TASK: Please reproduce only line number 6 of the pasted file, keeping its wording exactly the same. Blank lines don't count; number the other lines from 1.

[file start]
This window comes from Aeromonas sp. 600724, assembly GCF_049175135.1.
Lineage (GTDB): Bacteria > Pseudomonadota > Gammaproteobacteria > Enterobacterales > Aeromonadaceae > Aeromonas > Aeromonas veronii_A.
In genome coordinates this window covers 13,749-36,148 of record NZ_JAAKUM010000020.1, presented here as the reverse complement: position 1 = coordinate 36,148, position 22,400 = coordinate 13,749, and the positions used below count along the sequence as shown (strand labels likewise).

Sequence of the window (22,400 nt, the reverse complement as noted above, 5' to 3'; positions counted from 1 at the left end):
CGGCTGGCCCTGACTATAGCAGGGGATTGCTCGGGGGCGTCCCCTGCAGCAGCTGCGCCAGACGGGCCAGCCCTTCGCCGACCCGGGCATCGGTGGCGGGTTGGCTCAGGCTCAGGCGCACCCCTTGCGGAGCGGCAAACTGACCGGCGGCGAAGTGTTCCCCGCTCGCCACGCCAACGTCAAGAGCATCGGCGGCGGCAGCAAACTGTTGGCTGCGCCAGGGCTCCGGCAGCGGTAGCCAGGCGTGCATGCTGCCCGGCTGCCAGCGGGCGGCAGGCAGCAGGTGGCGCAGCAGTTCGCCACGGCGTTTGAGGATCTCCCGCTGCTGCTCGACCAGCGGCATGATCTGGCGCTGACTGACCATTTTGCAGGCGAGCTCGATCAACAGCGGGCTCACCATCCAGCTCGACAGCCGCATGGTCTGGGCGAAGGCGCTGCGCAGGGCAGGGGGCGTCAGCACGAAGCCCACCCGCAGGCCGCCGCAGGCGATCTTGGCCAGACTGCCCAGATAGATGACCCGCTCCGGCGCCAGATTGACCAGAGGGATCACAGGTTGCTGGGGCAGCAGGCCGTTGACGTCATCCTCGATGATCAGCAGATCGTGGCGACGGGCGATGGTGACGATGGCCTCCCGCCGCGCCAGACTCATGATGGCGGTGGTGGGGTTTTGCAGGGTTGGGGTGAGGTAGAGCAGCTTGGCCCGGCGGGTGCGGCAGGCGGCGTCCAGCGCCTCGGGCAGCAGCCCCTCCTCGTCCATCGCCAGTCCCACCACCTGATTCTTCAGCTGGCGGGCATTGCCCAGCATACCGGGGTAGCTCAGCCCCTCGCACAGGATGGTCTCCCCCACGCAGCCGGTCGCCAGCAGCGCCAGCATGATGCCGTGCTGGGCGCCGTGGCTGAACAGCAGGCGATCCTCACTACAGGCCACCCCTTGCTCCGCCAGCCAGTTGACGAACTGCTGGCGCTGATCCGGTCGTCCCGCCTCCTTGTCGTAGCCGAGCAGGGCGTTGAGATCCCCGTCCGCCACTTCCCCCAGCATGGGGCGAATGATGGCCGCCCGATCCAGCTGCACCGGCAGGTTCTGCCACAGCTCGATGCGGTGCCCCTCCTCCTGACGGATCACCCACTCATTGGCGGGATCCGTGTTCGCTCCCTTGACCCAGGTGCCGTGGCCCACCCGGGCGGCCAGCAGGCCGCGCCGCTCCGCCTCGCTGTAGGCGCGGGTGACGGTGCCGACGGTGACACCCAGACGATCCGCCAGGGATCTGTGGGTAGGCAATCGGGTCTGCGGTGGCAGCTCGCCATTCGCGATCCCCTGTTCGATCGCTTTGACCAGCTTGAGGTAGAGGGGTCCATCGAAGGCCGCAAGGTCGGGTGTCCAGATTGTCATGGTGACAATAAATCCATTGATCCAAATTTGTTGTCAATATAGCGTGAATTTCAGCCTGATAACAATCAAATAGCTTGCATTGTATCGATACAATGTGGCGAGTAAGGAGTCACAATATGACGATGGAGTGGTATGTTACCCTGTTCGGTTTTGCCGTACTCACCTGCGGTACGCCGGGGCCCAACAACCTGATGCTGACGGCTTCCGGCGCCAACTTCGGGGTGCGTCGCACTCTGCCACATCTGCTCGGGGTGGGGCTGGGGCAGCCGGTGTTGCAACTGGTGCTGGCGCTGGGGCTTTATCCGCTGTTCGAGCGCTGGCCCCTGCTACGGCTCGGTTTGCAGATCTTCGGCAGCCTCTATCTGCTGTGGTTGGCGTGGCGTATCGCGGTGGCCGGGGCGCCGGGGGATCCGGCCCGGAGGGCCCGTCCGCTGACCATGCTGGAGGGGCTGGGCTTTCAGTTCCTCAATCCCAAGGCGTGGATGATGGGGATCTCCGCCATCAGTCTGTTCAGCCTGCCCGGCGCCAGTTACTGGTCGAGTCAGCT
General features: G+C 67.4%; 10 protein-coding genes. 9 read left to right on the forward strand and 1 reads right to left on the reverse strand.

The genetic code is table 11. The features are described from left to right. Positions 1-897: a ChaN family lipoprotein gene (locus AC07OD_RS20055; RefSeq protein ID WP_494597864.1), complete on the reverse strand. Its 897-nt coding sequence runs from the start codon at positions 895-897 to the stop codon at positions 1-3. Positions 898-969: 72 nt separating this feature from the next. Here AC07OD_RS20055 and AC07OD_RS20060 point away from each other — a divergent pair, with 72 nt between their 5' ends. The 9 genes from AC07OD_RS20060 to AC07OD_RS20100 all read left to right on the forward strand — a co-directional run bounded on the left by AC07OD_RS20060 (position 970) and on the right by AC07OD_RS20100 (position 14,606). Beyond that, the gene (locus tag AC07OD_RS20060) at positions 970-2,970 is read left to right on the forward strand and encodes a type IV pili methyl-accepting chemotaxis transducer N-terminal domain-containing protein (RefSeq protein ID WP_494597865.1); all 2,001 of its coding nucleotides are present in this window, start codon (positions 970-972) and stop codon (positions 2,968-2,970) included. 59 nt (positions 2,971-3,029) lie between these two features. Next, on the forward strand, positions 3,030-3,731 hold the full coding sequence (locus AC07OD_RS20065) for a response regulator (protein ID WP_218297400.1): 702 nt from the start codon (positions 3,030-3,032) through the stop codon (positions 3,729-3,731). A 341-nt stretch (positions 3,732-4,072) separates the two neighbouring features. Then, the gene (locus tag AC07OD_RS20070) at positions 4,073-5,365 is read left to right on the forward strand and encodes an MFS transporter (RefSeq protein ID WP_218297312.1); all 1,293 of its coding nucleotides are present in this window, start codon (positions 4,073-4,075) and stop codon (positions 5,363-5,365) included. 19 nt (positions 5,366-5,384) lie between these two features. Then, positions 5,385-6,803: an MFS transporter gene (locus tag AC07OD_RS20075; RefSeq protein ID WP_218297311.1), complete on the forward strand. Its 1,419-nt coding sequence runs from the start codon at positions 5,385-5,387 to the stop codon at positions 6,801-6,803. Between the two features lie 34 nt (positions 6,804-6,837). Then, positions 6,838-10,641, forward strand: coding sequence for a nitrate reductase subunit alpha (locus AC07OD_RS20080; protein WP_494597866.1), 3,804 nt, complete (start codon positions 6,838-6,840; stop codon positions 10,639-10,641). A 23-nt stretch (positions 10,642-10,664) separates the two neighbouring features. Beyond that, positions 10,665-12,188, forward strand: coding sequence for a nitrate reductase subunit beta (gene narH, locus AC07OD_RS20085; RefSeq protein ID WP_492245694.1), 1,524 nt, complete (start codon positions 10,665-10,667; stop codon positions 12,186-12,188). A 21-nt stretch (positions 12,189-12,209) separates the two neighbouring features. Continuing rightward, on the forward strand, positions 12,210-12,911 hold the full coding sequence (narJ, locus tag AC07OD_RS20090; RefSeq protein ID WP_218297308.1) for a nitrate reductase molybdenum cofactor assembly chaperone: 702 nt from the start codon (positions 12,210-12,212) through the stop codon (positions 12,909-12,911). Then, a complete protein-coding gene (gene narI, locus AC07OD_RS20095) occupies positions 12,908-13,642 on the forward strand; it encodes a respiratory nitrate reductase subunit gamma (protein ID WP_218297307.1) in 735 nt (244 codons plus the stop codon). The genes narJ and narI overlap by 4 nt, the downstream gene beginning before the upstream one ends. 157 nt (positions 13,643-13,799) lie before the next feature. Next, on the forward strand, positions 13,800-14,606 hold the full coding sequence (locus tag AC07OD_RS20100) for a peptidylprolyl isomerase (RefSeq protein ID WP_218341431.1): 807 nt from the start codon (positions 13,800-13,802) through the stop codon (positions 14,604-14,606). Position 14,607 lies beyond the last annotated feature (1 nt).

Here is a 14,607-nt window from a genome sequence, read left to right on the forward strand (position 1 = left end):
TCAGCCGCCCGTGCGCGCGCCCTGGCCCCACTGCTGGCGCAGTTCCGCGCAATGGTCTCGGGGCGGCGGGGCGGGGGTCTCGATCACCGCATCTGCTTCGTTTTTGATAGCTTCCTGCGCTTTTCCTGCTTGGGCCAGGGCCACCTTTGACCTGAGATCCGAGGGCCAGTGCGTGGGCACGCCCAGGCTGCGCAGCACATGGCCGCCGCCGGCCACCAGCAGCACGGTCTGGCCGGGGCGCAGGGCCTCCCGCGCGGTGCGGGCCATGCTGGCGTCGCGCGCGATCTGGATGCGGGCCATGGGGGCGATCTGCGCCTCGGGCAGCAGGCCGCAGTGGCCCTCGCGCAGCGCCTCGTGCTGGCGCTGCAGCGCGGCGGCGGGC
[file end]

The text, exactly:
General features: G+C 67.4%; 10 protein-coding genes. 9 read left to right on the forward strand and 1 reads right to left on the reverse strand.